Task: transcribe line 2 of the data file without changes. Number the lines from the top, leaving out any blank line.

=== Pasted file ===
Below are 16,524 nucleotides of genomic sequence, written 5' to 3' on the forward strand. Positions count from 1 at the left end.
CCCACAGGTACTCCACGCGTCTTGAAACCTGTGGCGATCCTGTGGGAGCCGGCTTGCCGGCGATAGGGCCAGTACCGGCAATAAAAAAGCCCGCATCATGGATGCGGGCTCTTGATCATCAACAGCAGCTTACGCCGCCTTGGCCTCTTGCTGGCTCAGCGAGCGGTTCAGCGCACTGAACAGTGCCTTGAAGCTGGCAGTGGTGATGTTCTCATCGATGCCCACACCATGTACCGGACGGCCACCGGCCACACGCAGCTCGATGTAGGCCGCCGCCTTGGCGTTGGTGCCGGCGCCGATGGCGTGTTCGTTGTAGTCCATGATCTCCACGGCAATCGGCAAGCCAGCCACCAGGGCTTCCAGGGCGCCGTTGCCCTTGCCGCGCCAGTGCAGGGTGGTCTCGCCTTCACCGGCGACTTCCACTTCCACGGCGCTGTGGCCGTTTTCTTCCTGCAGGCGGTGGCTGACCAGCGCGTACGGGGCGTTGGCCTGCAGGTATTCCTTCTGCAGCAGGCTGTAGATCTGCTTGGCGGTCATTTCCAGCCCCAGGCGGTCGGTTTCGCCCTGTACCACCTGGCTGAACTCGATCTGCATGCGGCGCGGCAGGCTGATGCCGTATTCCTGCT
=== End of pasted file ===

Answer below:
CCCACAGGTACTCCACGCGTCTTGAAACCTGTGGCGATCCTGTGGGAGCCGGCTTGCCGGCGATAGGGCCAGTACCGGCAATAAAAAAGCCCGCATCATGGATGCGGGCTCTTGATCATCAACAGCAGCTTACGCCGCCTTGGCCTCTTGCTGGCTCAGCGAGCGGTTCAGCGCACTGAACAGTGCCTTGAAGCTGGCAGTGGTGATGTTCTCATCGATGCCCACACCATGTACCGGACGGCCACCGGCCACACGCAGCTCGATGTAGGCCGCCGCCTTGGCGTTGGTGCCGGCGCCGATGGCGTGTTCGTTGTAGTCCATGATCTCCACGGCAATCGGCAAGCCAGCCACCAGGGCTTCCAGGGCGCCGTTGCCCTTGCCGCGCCAGTGCAGGGTGGTCTCGCCTTCACCGGCGACTTCCACTTCCACGGCGCTGTGGCCGTTTTCTTCCTGCAGGCGGTGGCTGACCAGCGCGTACGGGGCGTTGGCCTGCAGGTATTCCTTCTGCAGCAGGCTGTAGATCTGCTTGGCGGTCATTTCCAGCCCCAGGCGGTCGGTTTCGCCCTGTACCACCTGGCTGAACTCGATCTGCATGCGGCGCGGCAGGCTGATGCCGTATTCCTGCT